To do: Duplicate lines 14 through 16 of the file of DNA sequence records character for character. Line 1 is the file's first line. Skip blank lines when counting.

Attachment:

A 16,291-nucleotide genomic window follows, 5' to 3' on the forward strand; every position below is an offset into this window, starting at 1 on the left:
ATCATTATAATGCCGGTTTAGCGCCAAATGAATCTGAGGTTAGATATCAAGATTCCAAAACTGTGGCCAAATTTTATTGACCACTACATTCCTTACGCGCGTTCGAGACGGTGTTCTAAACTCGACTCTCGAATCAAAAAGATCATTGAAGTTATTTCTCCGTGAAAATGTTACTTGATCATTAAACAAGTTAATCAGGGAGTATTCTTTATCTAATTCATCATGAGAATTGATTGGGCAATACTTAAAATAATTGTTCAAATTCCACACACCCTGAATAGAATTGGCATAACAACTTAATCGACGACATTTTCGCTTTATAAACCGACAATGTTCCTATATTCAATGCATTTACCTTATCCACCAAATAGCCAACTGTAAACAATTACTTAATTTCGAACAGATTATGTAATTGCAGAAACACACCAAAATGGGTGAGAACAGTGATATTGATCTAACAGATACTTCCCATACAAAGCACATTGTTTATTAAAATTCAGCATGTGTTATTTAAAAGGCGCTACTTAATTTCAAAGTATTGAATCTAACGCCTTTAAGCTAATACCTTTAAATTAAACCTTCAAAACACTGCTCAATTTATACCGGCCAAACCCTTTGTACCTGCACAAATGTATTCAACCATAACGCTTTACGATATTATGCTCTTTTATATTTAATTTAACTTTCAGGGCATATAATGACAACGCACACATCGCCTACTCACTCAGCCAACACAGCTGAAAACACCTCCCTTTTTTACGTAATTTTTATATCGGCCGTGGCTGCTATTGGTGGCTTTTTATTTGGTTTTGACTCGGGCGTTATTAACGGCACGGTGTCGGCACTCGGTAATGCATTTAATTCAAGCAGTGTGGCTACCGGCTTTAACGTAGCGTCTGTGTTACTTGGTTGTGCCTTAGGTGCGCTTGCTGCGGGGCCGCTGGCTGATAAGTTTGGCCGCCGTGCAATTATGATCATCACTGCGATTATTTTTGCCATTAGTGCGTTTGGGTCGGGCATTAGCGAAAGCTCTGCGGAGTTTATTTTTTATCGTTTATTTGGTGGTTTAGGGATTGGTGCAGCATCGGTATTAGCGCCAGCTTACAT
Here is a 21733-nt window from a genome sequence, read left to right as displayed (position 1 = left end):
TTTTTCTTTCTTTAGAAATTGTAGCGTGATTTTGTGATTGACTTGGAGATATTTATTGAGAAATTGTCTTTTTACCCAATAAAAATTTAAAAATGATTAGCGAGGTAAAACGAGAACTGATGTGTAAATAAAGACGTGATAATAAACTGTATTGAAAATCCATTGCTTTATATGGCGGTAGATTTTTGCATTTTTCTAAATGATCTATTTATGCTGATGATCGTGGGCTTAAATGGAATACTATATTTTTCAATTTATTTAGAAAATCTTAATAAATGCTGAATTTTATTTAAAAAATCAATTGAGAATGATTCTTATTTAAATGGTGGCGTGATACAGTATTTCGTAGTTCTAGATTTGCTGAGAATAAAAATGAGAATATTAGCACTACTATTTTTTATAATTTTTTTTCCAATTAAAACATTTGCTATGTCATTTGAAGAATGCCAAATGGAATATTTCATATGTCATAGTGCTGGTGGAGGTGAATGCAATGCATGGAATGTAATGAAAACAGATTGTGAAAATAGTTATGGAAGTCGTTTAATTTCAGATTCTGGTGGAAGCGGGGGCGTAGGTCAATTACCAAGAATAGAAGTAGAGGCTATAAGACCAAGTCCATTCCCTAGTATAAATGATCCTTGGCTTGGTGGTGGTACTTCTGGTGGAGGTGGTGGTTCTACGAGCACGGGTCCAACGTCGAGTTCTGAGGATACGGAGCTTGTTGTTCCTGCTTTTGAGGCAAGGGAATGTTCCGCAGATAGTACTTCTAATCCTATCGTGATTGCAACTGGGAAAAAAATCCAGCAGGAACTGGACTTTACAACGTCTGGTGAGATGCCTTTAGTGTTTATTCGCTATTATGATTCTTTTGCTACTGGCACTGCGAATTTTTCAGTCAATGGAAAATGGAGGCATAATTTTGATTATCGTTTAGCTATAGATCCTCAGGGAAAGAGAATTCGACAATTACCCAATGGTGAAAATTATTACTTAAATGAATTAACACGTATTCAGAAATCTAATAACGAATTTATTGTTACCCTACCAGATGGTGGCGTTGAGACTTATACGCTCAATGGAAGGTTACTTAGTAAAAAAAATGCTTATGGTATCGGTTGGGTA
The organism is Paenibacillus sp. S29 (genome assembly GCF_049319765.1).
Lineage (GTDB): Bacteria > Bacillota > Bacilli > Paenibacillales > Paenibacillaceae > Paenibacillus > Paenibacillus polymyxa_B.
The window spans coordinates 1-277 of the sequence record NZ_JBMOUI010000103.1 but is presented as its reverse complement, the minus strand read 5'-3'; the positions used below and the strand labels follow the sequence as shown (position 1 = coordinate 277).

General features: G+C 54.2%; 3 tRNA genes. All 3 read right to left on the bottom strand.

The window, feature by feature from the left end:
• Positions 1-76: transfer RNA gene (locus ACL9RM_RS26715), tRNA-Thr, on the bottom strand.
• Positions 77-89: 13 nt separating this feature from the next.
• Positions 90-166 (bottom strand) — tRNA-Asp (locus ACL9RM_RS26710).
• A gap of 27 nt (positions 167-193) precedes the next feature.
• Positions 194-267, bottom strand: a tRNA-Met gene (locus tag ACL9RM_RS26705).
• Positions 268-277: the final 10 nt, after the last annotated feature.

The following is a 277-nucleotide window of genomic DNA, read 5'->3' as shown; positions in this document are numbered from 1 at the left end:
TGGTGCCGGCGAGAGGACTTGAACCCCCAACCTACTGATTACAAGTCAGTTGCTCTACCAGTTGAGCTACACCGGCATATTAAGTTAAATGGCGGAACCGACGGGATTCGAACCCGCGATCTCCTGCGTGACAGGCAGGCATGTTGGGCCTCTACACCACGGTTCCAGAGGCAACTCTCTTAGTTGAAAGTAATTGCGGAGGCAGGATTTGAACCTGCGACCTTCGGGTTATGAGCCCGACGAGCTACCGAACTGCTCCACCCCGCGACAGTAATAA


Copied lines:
• Positions 194-267, bottom strand: a tRNA-Met gene (locus tag ACL9RM_RS26705).
• Positions 268-277: the final 10 nt, after the last annotated feature.

The following is a 277-nucleotide window of genomic DNA, read 5'->3' as shown; positions in this document are numbered from 1 at the left end: